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Hungarian gov’t to submit an anti-corruption bill to avoid losing EU funds

The Hungarian government will submit the first of several anti-corruption bills to parliament, its spokesman said. It is the first step to avoiding losing billions of euros in European Union funding.

The European Union executive recommended on Sunday suspending funds worth EUR 7.5 billion due to what it sees as Hungary’s failure to combat corruption and uphold the rule of law. The European Commission also set out requirements for Hungary to keep access to the funding, including new legislation, which Hungary immediately said it would meet.

Government spokesman Zoltan Kovacs tweeted that the government would submit legislation to Parliament on Monday and Friday, “including proposals to set up the authority which will supervise EU public procurement procedures.

“The latest developments in Brussels certainly come at a bad time for Orban, who is struggling with a swath of political and economic problems brought about by both global issues, most notably rising energy prices, so he is likely to go further to satisfy Brussels’ demands,” said Mujtaba Rahman, Managing Director Europe at think tank Eurasia Group.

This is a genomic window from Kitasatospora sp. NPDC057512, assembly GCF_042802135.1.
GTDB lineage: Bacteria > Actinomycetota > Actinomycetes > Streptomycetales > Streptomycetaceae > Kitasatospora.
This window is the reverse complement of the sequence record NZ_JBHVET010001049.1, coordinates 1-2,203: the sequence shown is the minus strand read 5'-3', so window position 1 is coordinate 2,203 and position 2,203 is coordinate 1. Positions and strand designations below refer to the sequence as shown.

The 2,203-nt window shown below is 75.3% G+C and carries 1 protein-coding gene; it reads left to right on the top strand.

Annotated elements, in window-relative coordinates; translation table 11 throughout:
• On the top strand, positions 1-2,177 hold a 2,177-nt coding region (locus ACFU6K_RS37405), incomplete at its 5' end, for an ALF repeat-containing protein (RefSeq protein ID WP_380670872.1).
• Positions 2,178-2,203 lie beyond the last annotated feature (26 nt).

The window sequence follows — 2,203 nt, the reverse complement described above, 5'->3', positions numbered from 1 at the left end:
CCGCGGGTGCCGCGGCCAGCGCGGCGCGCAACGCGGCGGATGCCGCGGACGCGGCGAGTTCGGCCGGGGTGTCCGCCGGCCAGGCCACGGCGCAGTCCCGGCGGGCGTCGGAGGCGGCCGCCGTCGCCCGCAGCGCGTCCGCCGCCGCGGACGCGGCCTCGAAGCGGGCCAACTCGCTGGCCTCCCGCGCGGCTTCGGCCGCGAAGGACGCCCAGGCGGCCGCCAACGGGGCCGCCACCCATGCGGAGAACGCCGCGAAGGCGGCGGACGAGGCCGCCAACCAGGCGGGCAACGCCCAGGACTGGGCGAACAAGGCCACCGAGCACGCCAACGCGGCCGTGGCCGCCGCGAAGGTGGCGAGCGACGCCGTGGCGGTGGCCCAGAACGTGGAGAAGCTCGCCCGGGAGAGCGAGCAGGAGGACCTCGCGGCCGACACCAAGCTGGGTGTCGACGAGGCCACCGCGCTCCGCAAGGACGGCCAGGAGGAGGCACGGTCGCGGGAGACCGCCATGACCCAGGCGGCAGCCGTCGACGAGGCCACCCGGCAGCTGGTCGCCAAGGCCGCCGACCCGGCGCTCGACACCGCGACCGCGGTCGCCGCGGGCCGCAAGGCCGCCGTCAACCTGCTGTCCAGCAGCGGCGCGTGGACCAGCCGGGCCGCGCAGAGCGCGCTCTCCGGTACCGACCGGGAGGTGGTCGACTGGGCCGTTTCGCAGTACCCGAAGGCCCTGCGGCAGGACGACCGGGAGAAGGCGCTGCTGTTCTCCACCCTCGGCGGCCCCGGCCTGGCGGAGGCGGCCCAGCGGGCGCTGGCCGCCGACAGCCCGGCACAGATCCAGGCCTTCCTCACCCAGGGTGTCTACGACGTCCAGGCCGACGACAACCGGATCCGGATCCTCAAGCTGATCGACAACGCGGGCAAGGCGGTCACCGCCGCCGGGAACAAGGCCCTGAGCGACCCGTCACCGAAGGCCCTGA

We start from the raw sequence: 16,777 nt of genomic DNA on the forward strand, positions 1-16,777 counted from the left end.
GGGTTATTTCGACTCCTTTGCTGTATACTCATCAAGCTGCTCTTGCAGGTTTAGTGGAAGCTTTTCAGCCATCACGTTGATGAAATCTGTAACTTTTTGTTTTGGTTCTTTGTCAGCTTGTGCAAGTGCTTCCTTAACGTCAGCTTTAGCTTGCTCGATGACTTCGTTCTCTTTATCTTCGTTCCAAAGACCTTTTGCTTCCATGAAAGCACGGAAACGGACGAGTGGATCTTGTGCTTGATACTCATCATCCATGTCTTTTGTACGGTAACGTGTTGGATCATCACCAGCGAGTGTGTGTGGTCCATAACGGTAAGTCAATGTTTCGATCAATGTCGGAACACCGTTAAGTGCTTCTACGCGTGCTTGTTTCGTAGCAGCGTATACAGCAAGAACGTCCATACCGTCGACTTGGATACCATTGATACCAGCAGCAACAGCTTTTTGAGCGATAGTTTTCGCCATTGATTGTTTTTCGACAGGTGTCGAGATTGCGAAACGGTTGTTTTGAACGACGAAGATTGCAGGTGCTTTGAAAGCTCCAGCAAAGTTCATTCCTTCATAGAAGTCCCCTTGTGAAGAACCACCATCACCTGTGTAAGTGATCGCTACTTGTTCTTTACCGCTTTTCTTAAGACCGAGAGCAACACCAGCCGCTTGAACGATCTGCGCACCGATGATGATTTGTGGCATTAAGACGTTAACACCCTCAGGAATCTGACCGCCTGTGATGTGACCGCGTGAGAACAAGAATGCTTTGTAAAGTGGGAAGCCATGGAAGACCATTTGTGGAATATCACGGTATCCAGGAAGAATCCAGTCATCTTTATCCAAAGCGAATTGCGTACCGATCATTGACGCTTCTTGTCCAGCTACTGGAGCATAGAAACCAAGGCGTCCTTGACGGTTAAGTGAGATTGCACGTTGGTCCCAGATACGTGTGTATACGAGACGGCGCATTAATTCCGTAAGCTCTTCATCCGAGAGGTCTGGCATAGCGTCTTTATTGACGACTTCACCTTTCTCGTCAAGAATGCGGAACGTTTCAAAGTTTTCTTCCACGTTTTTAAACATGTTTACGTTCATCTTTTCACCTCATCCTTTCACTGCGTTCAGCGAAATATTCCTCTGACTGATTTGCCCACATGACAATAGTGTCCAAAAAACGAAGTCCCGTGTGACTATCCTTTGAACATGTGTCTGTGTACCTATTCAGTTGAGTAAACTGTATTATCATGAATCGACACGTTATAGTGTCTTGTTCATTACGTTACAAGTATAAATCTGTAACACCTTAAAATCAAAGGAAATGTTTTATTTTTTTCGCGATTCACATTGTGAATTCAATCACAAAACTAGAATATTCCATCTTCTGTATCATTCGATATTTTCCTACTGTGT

He added that Budapest would likely secure the pending deal but that would not resolve all the outstanding disagreements over other chunks of EU funds.

Development Minister Tibor Navracsics, in charge of negotiations with the EU, said that Hungary would meet all 17 of its commitments made to the European Commission to stave off the loss of any EU funding.

This comes after EU Budget Commissioner Johannes had indicated the way out of this situation for Hungary, saying the steps proposed by Budapest “could in principle be capable of remedying” Commission’s criticisms “if they are correctly specified and implemented accordingly.”

It is the first such case in the EU under a new sanction meant to better protect the rule of law and combat corruption in the 27-nation bloc.

Prime Minister Viktor Orban, in power since 2010, has clashed with Brussels repeatedly over his policies that it sees as eroding democracy in the Central European country. However, with big challenges at home over surging energy costs and double-digit inflation, a weak forint and a slowing economy, the veteran prime minister looks willing to fulfil EU demands to finally create institutions that would cut corruption risks in EU-funded projects.

If Budapest does not get the EU funds, the forint – which has lost 8 percent this year – will almost certainly fall further, complicating efforts to curb inflation and exposing Hungarian assets to any negative shift in global sentiment.


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